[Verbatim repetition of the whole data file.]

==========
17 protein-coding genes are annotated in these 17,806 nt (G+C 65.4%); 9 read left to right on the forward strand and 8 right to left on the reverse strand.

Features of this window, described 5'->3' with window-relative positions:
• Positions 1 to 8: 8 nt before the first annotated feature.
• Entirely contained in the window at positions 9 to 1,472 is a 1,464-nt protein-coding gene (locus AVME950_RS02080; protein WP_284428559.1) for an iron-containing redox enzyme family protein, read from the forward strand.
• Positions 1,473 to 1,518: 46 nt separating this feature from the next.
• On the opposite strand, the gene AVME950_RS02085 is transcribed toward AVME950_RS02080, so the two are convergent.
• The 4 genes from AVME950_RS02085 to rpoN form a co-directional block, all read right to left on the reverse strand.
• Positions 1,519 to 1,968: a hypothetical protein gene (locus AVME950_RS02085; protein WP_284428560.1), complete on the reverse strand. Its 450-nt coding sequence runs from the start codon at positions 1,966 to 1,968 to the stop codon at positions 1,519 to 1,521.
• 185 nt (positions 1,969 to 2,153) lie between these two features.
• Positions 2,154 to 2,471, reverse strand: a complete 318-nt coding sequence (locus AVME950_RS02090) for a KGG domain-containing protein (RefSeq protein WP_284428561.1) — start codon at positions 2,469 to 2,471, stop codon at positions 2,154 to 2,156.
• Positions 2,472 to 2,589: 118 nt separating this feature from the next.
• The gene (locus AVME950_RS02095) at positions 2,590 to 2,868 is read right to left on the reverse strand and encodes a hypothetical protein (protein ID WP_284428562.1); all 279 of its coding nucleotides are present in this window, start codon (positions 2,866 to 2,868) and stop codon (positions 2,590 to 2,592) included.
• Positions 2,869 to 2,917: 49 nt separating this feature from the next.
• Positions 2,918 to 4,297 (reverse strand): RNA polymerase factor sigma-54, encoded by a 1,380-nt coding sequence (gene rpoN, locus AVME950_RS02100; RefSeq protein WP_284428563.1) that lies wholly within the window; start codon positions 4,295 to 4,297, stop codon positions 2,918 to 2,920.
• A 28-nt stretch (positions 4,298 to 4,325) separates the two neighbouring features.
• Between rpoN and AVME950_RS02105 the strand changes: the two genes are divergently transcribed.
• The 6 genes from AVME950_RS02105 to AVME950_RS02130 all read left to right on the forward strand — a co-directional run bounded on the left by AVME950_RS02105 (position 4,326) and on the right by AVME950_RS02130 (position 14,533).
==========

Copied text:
17 protein-coding genes are annotated in these 17,806 nt (G+C 65.4%); 9 read left to right on the forward strand and 8 right to left on the reverse strand.

Features of this window, described 5'->3' with window-relative positions:
• Positions 1 to 8: 8 nt before the first annotated feature.
• Entirely contained in the window at positions 9 to 1,472 is a 1,464-nt protein-coding gene (locus AVME950_RS02080; protein WP_284428559.1) for an iron-containing redox enzyme family protein, read from the forward strand.
• Positions 1,473 to 1,518: 46 nt separating this feature from the next.
• On the opposite strand, the gene AVME950_RS02085 is transcribed toward AVME950_RS02080, so the two are convergent.
• The 4 genes from AVME950_RS02085 to rpoN form a co-directional block, all read right to left on the reverse strand.
• Positions 1,519 to 1,968: a hypothetical protein gene (locus AVME950_RS02085; protein WP_284428560.1), complete on the reverse strand. Its 450-nt coding sequence runs from the start codon at positions 1,966 to 1,968 to the stop codon at positions 1,519 to 1,521.
• 185 nt (positions 1,969 to 2,153) lie between these two features.
• Positions 2,154 to 2,471, reverse strand: a complete 318-nt coding sequence (locus AVME950_RS02090) for a KGG domain-containing protein (RefSeq protein WP_284428561.1) — start codon at positions 2,469 to 2,471, stop codon at positions 2,154 to 2,156.
• Positions 2,472 to 2,589: 118 nt separating this feature from the next.
• The gene (locus AVME950_RS02095) at positions 2,590 to 2,868 is read right to left on the reverse strand and encodes a hypothetical protein (protein ID WP_284428562.1); all 279 of its coding nucleotides are present in this window, start codon (positions 2,866 to 2,868) and stop codon (positions 2,590 to 2,592) included.
• Positions 2,869 to 2,917: 49 nt separating this feature from the next.
• Positions 2,918 to 4,297 (reverse strand): RNA polymerase factor sigma-54, encoded by a 1,380-nt coding sequence (gene rpoN, locus AVME950_RS02100; RefSeq protein WP_284428563.1) that lies wholly within the window; start codon positions 4,295 to 4,297, stop codon positions 2,918 to 2,920.
• A 28-nt stretch (positions 4,298 to 4,325) separates the two neighbouring features.
• Between rpoN and AVME950_RS02105 the strand changes: the two genes are divergently transcribed.
• The 6 genes from AVME950_RS02105 to AVME950_RS02130 all read left to right on the forward strand — a co-directional run bounded on the left by AVME950_RS02105 (position 4,326) and on the right by AVME950_RS02130 (position 14,533).